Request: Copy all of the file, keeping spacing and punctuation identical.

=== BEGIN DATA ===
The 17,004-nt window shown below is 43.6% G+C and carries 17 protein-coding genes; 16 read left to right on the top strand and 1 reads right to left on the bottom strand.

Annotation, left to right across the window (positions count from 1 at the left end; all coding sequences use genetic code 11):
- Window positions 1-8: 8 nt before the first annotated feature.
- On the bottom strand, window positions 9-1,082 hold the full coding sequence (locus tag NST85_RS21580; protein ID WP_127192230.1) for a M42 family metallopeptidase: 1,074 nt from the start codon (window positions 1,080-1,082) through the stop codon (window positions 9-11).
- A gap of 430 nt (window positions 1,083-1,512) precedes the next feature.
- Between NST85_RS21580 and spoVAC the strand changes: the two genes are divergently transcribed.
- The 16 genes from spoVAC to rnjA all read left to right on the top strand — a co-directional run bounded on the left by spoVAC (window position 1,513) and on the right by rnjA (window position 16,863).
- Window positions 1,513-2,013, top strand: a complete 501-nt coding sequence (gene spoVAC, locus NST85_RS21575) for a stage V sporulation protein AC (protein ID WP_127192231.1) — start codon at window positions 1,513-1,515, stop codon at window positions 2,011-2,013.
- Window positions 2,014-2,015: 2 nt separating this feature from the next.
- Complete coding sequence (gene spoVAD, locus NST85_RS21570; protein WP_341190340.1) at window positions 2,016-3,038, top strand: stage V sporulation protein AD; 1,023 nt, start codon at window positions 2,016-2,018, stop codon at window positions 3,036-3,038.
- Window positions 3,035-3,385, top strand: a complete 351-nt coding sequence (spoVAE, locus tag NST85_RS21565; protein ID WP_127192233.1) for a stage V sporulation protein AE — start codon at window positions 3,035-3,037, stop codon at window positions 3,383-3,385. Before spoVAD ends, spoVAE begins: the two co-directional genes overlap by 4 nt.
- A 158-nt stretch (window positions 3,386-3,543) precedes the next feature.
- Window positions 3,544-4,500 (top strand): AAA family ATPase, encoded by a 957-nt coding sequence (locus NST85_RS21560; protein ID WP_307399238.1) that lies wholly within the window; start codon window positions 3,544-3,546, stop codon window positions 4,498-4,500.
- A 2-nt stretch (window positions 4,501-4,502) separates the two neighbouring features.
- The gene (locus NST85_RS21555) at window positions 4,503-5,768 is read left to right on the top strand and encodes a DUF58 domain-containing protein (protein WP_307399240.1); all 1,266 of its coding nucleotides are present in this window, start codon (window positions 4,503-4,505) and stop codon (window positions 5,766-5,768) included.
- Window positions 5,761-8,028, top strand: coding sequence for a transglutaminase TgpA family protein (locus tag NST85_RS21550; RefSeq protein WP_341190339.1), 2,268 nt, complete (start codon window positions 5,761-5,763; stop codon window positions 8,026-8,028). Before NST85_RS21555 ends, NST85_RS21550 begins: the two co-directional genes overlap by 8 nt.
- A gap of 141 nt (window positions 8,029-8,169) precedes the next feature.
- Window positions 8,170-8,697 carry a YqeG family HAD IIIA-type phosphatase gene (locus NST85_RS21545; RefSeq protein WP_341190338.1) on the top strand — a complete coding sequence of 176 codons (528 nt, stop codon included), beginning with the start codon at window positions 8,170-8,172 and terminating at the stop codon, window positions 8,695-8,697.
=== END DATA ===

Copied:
The 17,004-nt window shown below is 43.6% G+C and carries 17 protein-coding genes; 16 read left to right on the top strand and 1 reads right to left on the bottom strand.

Annotation, left to right across the window (positions count from 1 at the left end; all coding sequences use genetic code 11):
- Window positions 1-8: 8 nt before the first annotated feature.
- On the bottom strand, window positions 9-1,082 hold the full coding sequence (locus tag NST85_RS21580; protein ID WP_127192230.1) for a M42 family metallopeptidase: 1,074 nt from the start codon (window positions 1,080-1,082) through the stop codon (window positions 9-11).
- A gap of 430 nt (window positions 1,083-1,512) precedes the next feature.
- Between NST85_RS21580 and spoVAC the strand changes: the two genes are divergently transcribed.
- The 16 genes from spoVAC to rnjA all read left to right on the top strand — a co-directional run bounded on the left by spoVAC (window position 1,513) and on the right by rnjA (window position 16,863).
- Window positions 1,513-2,013, top strand: a complete 501-nt coding sequence (gene spoVAC, locus NST85_RS21575) for a stage V sporulation protein AC (protein ID WP_127192231.1) — start codon at window positions 1,513-1,515, stop codon at window positions 2,011-2,013.
- Window positions 2,014-2,015: 2 nt separating this feature from the next.
- Complete coding sequence (gene spoVAD, locus NST85_RS21570; protein WP_341190340.1) at window positions 2,016-3,038, top strand: stage V sporulation protein AD; 1,023 nt, start codon at window positions 2,016-2,018, stop codon at window positions 3,036-3,038.
- Window positions 3,035-3,385, top strand: a complete 351-nt coding sequence (spoVAE, locus tag NST85_RS21565; protein ID WP_127192233.1) for a stage V sporulation protein AE — start codon at window positions 3,035-3,037, stop codon at window positions 3,383-3,385. Before spoVAD ends, spoVAE begins: the two co-directional genes overlap by 4 nt.
- A 158-nt stretch (window positions 3,386-3,543) precedes the next feature.
- Window positions 3,544-4,500 (top strand): AAA family ATPase, encoded by a 957-nt coding sequence (locus NST85_RS21560; protein ID WP_307399238.1) that lies wholly within the window; start codon window positions 3,544-3,546, stop codon window positions 4,498-4,500.
- A 2-nt stretch (window positions 4,501-4,502) separates the two neighbouring features.
- The gene (locus NST85_RS21555) at window positions 4,503-5,768 is read left to right on the top strand and encodes a DUF58 domain-containing protein (protein WP_307399240.1); all 1,266 of its coding nucleotides are present in this window, start codon (window positions 4,503-4,505) and stop codon (window positions 5,766-5,768) included.
- Window positions 5,761-8,028, top strand: coding sequence for a transglutaminase TgpA family protein (locus tag NST85_RS21550; RefSeq protein WP_341190339.1), 2,268 nt, complete (start codon window positions 5,761-5,763; stop codon window positions 8,026-8,028). Before NST85_RS21555 ends, NST85_RS21550 begins: the two co-directional genes overlap by 8 nt.
- A gap of 141 nt (window positions 8,029-8,169) precedes the next feature.
- Window positions 8,170-8,697 carry a YqeG family HAD IIIA-type phosphatase gene (locus NST85_RS21545; RefSeq protein WP_341190338.1) on the top strand — a complete coding sequence of 176 codons (528 nt, stop codon included), beginning with the start codon at window positions 8,170-8,172 and terminating at the stop codon, window positions 8,695-8,697.